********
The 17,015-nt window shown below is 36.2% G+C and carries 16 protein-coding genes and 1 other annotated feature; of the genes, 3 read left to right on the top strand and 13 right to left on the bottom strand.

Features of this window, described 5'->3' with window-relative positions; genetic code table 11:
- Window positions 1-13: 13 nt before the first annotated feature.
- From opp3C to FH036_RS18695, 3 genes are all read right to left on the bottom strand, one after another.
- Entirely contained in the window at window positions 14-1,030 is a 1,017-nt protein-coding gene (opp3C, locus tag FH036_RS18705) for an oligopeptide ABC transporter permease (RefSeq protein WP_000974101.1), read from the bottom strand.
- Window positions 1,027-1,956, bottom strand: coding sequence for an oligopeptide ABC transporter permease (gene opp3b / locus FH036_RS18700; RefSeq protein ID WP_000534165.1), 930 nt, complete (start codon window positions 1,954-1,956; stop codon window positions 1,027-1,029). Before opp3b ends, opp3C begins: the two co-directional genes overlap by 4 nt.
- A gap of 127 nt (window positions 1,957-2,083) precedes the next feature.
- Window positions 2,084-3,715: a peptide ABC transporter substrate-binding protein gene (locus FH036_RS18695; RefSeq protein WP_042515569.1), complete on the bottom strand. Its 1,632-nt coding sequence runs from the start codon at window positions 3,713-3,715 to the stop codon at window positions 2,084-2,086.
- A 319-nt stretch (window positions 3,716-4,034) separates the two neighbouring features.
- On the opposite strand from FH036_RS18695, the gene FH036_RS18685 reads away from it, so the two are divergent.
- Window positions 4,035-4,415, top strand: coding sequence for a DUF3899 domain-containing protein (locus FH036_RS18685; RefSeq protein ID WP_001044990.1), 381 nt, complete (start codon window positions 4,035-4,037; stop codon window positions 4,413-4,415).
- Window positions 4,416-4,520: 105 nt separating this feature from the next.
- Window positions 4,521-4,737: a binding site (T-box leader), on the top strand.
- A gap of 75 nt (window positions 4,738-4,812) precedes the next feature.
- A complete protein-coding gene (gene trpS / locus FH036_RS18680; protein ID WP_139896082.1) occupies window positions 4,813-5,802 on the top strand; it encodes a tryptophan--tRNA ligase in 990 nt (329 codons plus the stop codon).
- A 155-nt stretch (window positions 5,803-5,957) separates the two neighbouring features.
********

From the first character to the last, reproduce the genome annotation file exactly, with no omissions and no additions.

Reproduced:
The 17,015-nt window shown below is 36.2% G+C and carries 16 protein-coding genes and 1 other annotated feature; of the genes, 3 read left to right on the top strand and 13 right to left on the bottom strand.

Features of this window, described 5'->3' with window-relative positions; genetic code table 11:
- Window positions 1-13: 13 nt before the first annotated feature.
- From opp3C to FH036_RS18695, 3 genes are all read right to left on the bottom strand, one after another.
- Entirely contained in the window at window positions 14-1,030 is a 1,017-nt protein-coding gene (opp3C, locus tag FH036_RS18705) for an oligopeptide ABC transporter permease (RefSeq protein WP_000974101.1), read from the bottom strand.
- Window positions 1,027-1,956, bottom strand: coding sequence for an oligopeptide ABC transporter permease (gene opp3b / locus FH036_RS18700; RefSeq protein ID WP_000534165.1), 930 nt, complete (start codon window positions 1,954-1,956; stop codon window positions 1,027-1,029). Before opp3b ends, opp3C begins: the two co-directional genes overlap by 4 nt.
- A gap of 127 nt (window positions 1,957-2,083) precedes the next feature.
- Window positions 2,084-3,715: a peptide ABC transporter substrate-binding protein gene (locus FH036_RS18695; RefSeq protein WP_042515569.1), complete on the bottom strand. Its 1,632-nt coding sequence runs from the start codon at window positions 3,713-3,715 to the stop codon at window positions 2,084-2,086.
- A 319-nt stretch (window positions 3,716-4,034) separates the two neighbouring features.
- On the opposite strand from FH036_RS18695, the gene FH036_RS18685 reads away from it, so the two are divergent.
- Window positions 4,035-4,415, top strand: coding sequence for a DUF3899 domain-containing protein (locus FH036_RS18685; RefSeq protein ID WP_001044990.1), 381 nt, complete (start codon window positions 4,035-4,037; stop codon window positions 4,413-4,415).
- Window positions 4,416-4,520: 105 nt separating this feature from the next.
- Window positions 4,521-4,737: a binding site (T-box leader), on the top strand.
- A gap of 75 nt (window positions 4,738-4,812) precedes the next feature.
- A complete protein-coding gene (gene trpS / locus FH036_RS18680; protein ID WP_139896082.1) occupies window positions 4,813-5,802 on the top strand; it encodes a tryptophan--tRNA ligase in 990 nt (329 codons plus the stop codon).
- A 155-nt stretch (window positions 5,803-5,957) separates the two neighbouring features.